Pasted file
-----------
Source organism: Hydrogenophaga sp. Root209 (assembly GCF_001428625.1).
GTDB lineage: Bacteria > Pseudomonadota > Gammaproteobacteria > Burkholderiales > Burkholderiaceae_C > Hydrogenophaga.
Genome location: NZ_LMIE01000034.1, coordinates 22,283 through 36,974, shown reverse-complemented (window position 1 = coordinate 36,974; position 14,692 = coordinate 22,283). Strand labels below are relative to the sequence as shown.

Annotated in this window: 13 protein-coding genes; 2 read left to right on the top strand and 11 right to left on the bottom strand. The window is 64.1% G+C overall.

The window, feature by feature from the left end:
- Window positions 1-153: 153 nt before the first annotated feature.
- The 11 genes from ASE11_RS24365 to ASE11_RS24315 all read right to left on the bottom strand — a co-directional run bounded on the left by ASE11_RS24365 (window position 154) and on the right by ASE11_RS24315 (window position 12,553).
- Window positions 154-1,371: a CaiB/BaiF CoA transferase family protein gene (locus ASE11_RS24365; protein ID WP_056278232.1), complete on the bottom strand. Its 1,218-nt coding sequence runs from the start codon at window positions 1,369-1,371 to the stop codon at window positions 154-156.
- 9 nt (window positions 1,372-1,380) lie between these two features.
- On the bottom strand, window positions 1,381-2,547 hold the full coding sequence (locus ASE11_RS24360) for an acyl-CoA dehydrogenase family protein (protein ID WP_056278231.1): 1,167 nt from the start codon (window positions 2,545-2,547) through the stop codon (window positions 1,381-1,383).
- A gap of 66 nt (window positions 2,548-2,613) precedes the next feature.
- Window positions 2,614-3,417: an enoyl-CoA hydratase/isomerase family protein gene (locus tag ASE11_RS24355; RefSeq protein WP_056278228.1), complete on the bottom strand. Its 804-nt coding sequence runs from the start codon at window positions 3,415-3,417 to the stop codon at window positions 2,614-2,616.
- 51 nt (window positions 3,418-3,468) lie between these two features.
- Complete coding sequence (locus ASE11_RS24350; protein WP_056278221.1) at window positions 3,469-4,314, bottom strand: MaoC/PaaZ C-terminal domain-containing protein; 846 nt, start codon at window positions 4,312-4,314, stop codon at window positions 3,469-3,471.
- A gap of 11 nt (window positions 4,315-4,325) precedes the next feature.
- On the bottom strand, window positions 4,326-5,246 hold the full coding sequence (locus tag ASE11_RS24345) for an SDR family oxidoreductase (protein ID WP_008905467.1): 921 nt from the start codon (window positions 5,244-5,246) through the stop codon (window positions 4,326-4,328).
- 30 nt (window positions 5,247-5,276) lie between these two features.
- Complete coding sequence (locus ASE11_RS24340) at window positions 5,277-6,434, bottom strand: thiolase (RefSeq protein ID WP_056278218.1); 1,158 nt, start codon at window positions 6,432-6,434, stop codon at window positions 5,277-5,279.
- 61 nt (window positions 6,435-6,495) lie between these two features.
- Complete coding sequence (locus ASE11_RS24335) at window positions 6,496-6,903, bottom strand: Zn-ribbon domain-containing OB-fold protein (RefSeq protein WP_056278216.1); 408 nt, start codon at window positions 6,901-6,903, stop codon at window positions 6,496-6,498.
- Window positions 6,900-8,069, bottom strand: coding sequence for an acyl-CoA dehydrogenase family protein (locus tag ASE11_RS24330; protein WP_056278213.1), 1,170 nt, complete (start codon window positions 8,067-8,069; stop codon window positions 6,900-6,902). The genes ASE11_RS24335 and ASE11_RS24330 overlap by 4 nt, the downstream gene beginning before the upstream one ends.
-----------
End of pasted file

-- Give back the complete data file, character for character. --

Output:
Source organism: Hydrogenophaga sp. Root209 (assembly GCF_001428625.1).
GTDB lineage: Bacteria > Pseudomonadota > Gammaproteobacteria > Burkholderiales > Burkholderiaceae_C > Hydrogenophaga.
Genome location: NZ_LMIE01000034.1, coordinates 22,283 through 36,974, shown reverse-complemented (window position 1 = coordinate 36,974; position 14,692 = coordinate 22,283). Strand labels below are relative to the sequence as shown.

Annotated in this window: 13 protein-coding genes; 2 read left to right on the top strand and 11 right to left on the bottom strand. The window is 64.1% G+C overall.

The window, feature by feature from the left end:
- Window positions 1-153: 153 nt before the first annotated feature.
- The 11 genes from ASE11_RS24365 to ASE11_RS24315 all read right to left on the bottom strand — a co-directional run bounded on the left by ASE11_RS24365 (window position 154) and on the right by ASE11_RS24315 (window position 12,553).
- Window positions 154-1,371: a CaiB/BaiF CoA transferase family protein gene (locus ASE11_RS24365; protein ID WP_056278232.1), complete on the bottom strand. Its 1,218-nt coding sequence runs from the start codon at window positions 1,369-1,371 to the stop codon at window positions 154-156.
- 9 nt (window positions 1,372-1,380) lie between these two features.
- On the bottom strand, window positions 1,381-2,547 hold the full coding sequence (locus ASE11_RS24360) for an acyl-CoA dehydrogenase family protein (protein ID WP_056278231.1): 1,167 nt from the start codon (window positions 2,545-2,547) through the stop codon (window positions 1,381-1,383).
- A gap of 66 nt (window positions 2,548-2,613) precedes the next feature.
- Window positions 2,614-3,417: an enoyl-CoA hydratase/isomerase family protein gene (locus tag ASE11_RS24355; RefSeq protein WP_056278228.1), complete on the bottom strand. Its 804-nt coding sequence runs from the start codon at window positions 3,415-3,417 to the stop codon at window positions 2,614-2,616.
- 51 nt (window positions 3,418-3,468) lie between these two features.
- Complete coding sequence (locus ASE11_RS24350; protein WP_056278221.1) at window positions 3,469-4,314, bottom strand: MaoC/PaaZ C-terminal domain-containing protein; 846 nt, start codon at window positions 4,312-4,314, stop codon at window positions 3,469-3,471.
- A gap of 11 nt (window positions 4,315-4,325) precedes the next feature.
- On the bottom strand, window positions 4,326-5,246 hold the full coding sequence (locus tag ASE11_RS24345) for an SDR family oxidoreductase (protein ID WP_008905467.1): 921 nt from the start codon (window positions 5,244-5,246) through the stop codon (window positions 4,326-4,328).
- 30 nt (window positions 5,247-5,276) lie between these two features.
- Complete coding sequence (locus ASE11_RS24340) at window positions 5,277-6,434, bottom strand: thiolase (RefSeq protein ID WP_056278218.1); 1,158 nt, start codon at window positions 6,432-6,434, stop codon at window positions 5,277-5,279.
- 61 nt (window positions 6,435-6,495) lie between these two features.
- Complete coding sequence (locus ASE11_RS24335) at window positions 6,496-6,903, bottom strand: Zn-ribbon domain-containing OB-fold protein (RefSeq protein WP_056278216.1); 408 nt, start codon at window positions 6,901-6,903, stop codon at window positions 6,496-6,498.
- Window positions 6,900-8,069, bottom strand: coding sequence for an acyl-CoA dehydrogenase family protein (locus tag ASE11_RS24330; protein WP_056278213.1), 1,170 nt, complete (start codon window positions 8,067-8,069; stop codon window positions 6,900-6,902). The genes ASE11_RS24335 and ASE11_RS24330 overlap by 4 nt, the downstream gene beginning before the upstream one ends.